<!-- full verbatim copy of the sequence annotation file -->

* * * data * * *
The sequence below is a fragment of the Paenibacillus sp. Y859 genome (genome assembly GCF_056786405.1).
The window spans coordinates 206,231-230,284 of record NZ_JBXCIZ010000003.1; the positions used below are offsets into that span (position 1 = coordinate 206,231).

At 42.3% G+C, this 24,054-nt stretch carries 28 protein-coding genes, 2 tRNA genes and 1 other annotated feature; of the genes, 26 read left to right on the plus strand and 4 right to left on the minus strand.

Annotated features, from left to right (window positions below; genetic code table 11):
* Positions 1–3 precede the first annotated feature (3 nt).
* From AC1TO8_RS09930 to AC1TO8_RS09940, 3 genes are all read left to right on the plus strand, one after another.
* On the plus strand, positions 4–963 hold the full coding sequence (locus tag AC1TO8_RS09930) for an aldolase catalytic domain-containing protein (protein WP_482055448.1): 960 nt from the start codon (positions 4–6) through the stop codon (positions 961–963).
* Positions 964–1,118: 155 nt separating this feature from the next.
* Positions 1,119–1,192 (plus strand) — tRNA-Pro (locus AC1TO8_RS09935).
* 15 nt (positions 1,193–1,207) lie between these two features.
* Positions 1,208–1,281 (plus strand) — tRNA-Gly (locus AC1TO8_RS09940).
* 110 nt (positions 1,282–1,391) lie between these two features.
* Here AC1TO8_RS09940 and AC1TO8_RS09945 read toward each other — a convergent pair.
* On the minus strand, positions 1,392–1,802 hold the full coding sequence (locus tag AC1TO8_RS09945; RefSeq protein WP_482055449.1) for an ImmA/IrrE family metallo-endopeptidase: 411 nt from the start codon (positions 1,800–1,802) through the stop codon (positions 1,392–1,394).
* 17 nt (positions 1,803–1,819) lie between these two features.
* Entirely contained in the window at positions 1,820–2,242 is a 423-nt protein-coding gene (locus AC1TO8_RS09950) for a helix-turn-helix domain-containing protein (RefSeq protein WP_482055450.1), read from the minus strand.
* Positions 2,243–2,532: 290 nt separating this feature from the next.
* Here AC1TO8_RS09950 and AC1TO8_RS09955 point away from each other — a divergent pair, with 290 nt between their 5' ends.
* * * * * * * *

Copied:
The sequence below is a fragment of the Paenibacillus sp. Y859 genome (genome assembly GCF_056786405.1).
The window spans coordinates 206,231-230,284 of record NZ_JBXCIZ010000003.1; the positions used below are offsets into that span (position 1 = coordinate 206,231).

At 42.3% G+C, this 24,054-nt stretch carries 28 protein-coding genes, 2 tRNA genes and 1 other annotated feature; of the genes, 26 read left to right on the plus strand and 4 right to left on the minus strand.

Annotated features, from left to right (window positions below; genetic code table 11):
* Positions 1–3 precede the first annotated feature (3 nt).
* From AC1TO8_RS09930 to AC1TO8_RS09940, 3 genes are all read left to right on the plus strand, one after another.
* On the plus strand, positions 4–963 hold the full coding sequence (locus tag AC1TO8_RS09930) for an aldolase catalytic domain-containing protein (protein WP_482055448.1): 960 nt from the start codon (positions 4–6) through the stop codon (positions 961–963).
* Positions 964–1,118: 155 nt separating this feature from the next.
* Positions 1,119–1,192 (plus strand) — tRNA-Pro (locus AC1TO8_RS09935).
* 15 nt (positions 1,193–1,207) lie between these two features.
* Positions 1,208–1,281 (plus strand) — tRNA-Gly (locus AC1TO8_RS09940).
* 110 nt (positions 1,282–1,391) lie between these two features.
* Here AC1TO8_RS09940 and AC1TO8_RS09945 read toward each other — a convergent pair.
* On the minus strand, positions 1,392–1,802 hold the full coding sequence (locus tag AC1TO8_RS09945; RefSeq protein WP_482055449.1) for an ImmA/IrrE family metallo-endopeptidase: 411 nt from the start codon (positions 1,800–1,802) through the stop codon (positions 1,392–1,394).
* 17 nt (positions 1,803–1,819) lie between these two features.
* Entirely contained in the window at positions 1,820–2,242 is a 423-nt protein-coding gene (locus AC1TO8_RS09950) for a helix-turn-helix domain-containing protein (RefSeq protein WP_482055450.1), read from the minus strand.
* Positions 2,243–2,532: 290 nt separating this feature from the next.
* Here AC1TO8_RS09950 and AC1TO8_RS09955 point away from each other — a divergent pair, with 290 nt between their 5' ends.